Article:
Time Is Not On Our Side

What’s the earliest audio device you can think of where signal latency was an issue in its normal use?
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What’s the earliest audio device you can think of where signal latency was an issue in its normal use?

What’s the earliest audio device you can think of where signal latency was an issue in its normal use? If you are automatically thinking digital, you are likely younger than I am. If you thought, “multitrack analog tape recorder,” then we are on the same track.

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Surely most all of you know that when you are overdubbing on an analog machine, you have to listen to your previously recorded tracks off of the record head so that your new tracks and punch-ins are in the same time alignment as the earlier tracks. Analog recorders’ playback heads being physically spaced a distance past the record head in the tape path, if you monitored off the play head during recording, the new tracks would be separated in time by the tape speed divided by the distance between the heads. That, my friends, is analog, mechanically induced latency.

When working with multitrack digital tape recorders (you know, those washingmachine- sized devices you now see in studio corners and used as shelving for stacking hard drives), you couldn’t blend a signal monitored through a tape machine with a live signal running through the analog consoles without comb filtering occurring. The tape machines automatically took care of lining up new tracks and previously recorded tracks in time within the recorder’s electronics and on tape, but the trip to the recorder and back still took time — whether tape was rolling or not. Tracks monitored through the recorder had at least the conversion latency, ADDA, to contend with.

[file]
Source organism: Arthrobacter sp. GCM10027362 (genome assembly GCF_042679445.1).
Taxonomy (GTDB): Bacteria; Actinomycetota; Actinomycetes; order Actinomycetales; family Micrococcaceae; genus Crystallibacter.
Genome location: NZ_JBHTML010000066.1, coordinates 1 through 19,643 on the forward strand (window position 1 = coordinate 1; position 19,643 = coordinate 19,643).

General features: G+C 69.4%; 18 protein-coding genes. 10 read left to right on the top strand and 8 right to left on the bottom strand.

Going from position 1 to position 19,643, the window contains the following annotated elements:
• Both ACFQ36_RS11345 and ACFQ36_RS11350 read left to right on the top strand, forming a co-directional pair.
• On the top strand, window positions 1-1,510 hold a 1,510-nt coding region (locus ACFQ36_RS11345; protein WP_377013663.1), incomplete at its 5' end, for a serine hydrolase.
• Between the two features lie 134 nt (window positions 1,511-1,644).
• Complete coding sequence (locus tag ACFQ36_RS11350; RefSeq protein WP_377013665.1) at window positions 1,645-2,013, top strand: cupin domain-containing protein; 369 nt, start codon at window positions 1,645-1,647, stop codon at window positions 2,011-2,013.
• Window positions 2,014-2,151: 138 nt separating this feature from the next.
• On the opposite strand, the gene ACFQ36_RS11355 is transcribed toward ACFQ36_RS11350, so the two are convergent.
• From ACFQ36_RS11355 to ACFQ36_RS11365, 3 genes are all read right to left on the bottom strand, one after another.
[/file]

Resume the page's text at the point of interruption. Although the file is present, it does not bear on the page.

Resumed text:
On tape-based digital multitracks — no oversampling converters, analog filtering — those latencies were fairly tame, certainly well less than the 2 mS that we considered at our studio to be the maximum acceptable ceiling — a “safe” roundtrip latency between a singer’s voice and his/her headphone mix that would annoy only the very few and most discerning vocalists. We considered digital consoles of the day unsuitable for tracking, in part because they added unacceptably to the latency overhead. Even some analog console operations could be problematic as your cue mix had to come from, and through, the tape machine.

That made unusable some console smart cueing features that blended playback and analog path tracks. It also created one nightmare of a session I remember far too well, when a brand new digitally controlled analog console was being used for a tracking date; the monitor path and channel path controls were layered, and the engineer added elements from both direct and tape return paths to the headphone mix, creating a confusing mess for the musicians.

In our mostly digital production flows, we have become accustomed to coping with latencies, along with the intimately related topics of interchannel track alignment and processing latency compensation. Modern recording systems, by necessity, have a variety of schemes allowing zero or low latency monitoring paths for tracking and overdubs. While we can now approach latency issues with an informed confidence, as a routine part of modern recording as well as live sound, be thankful to those who led the way in the digital revolution, as this was not always the case.